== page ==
News 179 views last update:6 Aug 2012

AFIA applauds Congress, CFTC on derivatives reform

Following the Senate's long-awaited vote to approve a major overhaul of the country's financial regulations, Joel G. Newman, the American Feed Industry Association's president and CEO, said he is pleased with the outcome in regards to derivatives trading reforms.

“With approval by the both House and Senate, we now have a bill that contains reforms on derivatives trading sought by AFIA for more than two years,” said Newman.
“The chairs, ranking members and their staffs were generous with their time and counsel, and AFIA appreciates their efforts to ensure provisions we supported remained in the final bill.”
Because both the House and Senate versions of the legislation contained significant but different reforms of futures market derivatives and expanded authorities for the CFTC, Newman said House and Senate Agriculture Committee chairs and ranking members played key roles in achieving many of AFIA’s goals for reform.
Access to risk management tools
Newman also said the Commodity Futures Trading Commission, led by Chairman Gary Gensler, is to be commended for its efforts to ensure agricultural and other commodity market participants have access to critical risk-management products and tools.
“We are pleased the final package contains the majority of the reforms AFIA pushed for on derivatives trading,” said Newman. “This is a legislative win for AFIA members and the industry.”
AFIA will immediately begin working with the CFTC and others to ensure the regulations drafted to put the new law into effect remain true to our goals for a well-regulated futures market that protects bona fide hedgers against the impacts of the massive speculative limit exemptions.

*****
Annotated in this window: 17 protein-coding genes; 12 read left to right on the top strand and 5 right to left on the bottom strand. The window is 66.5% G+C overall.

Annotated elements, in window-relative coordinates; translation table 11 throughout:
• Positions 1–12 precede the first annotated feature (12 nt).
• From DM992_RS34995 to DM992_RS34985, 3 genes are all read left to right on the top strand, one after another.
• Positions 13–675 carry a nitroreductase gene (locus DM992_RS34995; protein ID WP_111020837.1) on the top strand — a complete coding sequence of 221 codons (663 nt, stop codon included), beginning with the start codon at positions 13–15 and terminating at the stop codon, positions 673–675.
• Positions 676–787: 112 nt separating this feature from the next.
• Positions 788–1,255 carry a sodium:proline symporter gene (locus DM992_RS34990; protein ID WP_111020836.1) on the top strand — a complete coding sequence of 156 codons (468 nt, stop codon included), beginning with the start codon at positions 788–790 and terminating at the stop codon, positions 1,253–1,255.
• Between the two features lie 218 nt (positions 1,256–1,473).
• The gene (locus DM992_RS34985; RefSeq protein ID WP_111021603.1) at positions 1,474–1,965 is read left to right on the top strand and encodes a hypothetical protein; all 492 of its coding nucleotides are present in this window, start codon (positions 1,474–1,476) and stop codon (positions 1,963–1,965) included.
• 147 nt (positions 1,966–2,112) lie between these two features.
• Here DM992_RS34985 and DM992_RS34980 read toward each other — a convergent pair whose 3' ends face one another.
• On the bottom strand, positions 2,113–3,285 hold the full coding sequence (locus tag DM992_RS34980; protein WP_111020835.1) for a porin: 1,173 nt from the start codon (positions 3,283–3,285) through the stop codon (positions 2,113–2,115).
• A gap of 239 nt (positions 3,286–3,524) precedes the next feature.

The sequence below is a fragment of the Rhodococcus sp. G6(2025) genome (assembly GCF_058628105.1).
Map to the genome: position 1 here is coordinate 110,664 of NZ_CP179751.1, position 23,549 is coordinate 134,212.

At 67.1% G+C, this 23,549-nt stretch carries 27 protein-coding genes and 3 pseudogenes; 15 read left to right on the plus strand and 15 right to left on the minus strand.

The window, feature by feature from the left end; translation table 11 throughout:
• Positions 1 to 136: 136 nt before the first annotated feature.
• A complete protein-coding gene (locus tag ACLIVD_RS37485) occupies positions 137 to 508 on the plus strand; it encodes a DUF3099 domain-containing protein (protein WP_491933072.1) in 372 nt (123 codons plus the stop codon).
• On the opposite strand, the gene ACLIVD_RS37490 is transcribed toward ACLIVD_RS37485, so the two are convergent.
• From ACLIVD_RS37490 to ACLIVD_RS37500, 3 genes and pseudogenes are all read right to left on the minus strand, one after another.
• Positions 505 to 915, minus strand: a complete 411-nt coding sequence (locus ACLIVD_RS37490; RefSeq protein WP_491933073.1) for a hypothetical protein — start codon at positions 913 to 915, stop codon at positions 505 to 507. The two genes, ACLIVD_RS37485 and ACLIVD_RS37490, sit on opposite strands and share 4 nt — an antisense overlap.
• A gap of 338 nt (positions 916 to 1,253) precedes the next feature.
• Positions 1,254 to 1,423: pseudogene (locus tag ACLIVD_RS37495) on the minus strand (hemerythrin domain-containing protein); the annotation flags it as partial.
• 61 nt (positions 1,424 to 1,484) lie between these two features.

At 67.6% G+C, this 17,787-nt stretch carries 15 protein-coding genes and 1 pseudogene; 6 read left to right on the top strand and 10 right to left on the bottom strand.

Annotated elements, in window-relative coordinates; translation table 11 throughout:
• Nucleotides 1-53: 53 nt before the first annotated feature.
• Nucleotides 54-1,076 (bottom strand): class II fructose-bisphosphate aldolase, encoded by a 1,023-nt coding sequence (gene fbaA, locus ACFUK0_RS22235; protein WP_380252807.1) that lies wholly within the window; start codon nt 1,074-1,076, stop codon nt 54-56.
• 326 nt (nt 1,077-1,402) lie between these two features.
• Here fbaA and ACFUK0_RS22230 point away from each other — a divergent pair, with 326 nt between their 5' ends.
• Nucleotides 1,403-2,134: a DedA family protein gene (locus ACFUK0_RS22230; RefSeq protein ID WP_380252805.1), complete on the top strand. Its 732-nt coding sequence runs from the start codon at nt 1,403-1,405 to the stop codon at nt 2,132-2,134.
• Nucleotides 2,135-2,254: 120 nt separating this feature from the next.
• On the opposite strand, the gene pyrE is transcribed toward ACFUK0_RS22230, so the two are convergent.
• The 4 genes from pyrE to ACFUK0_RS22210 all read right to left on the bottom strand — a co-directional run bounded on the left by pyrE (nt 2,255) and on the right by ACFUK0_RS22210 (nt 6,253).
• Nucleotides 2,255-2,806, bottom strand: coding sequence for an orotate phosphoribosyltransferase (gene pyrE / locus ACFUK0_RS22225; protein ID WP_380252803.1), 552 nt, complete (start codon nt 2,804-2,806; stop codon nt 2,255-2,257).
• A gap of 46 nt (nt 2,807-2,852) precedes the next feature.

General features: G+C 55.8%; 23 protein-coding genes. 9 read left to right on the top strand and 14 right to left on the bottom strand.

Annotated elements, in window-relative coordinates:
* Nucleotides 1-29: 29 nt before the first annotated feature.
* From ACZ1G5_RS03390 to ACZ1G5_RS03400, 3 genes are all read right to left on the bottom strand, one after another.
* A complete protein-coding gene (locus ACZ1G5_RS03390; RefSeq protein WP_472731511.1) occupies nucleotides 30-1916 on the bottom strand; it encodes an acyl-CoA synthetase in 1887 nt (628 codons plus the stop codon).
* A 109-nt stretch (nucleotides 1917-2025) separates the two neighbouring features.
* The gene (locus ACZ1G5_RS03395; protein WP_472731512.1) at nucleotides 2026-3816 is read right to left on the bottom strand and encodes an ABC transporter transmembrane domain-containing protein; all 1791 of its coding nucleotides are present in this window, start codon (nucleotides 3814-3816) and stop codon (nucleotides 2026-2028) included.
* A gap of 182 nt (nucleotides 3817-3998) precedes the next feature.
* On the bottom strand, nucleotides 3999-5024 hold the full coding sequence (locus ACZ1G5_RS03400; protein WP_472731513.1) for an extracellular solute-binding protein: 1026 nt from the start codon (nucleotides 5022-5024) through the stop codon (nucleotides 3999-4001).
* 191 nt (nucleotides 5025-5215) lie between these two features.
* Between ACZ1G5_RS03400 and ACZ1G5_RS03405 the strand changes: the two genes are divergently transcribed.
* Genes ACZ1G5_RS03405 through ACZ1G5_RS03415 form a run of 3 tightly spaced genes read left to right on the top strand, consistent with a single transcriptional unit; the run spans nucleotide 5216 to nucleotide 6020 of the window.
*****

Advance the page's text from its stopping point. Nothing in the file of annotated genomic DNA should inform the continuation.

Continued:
Key provisions of the financial re-regulation legislation supported by AFIA are below:
  • Authority for setting aggregate speculative position limits for market participants across various exchanges and products.
  • Significant enhancement of transparency in market transactions, including requiring virtually all clearable (even those exempted) transactions be reported on a timely basis.
  • Required mandatory clearing of nearly all swaps, especially financial instruments with specific provisions to provide very limited exceptions, reviewable by the regulator.
  • Nearly all swaps, including over-the-counter derivatives, will be under mandatory trading  rules. As with clearing exceptions, any swaps not subject to this requirement must meet detailed criteria and will be subject to regulatory oversight to protect against efforts to get around the rules.
  • Current exemptions for large financial speculators are effectively curtailed by listing the types of swaps subject to mandatory trading and clearing requirements. There are provisions to allow some flexibility on the part of the CFTC and the Securities and Exchange Commission to work with financial entities, such as small community banks, credit unions and the Farm Credit System.
  • The new law provides detailed definitions of swaps dealers and major swaps participants to ensure strong oversight authorities by the CFTC.
  • Registration requirements for foreign exchanges are strengthened to assist oversight.
  • Restrictions on large banks’ ability to as act as swaps dealers are now in place, essentially requiring the banks to divest such swaps entities. There is some flexibility to enable smaller banks to make their case to regulators for an exemption under very limited circumstances.
  • There is strengthened authority for the CFTC and the SEC to determine if certain market actions are disruptive or manipulative, as well as improved authorities to take enforcement actions when deemed necessary. In addition, the Federal Reserve is provided authority to step in if it determines actions by large financial entities are acting in a disruptive or manipulative manner.

Dick Ziggers

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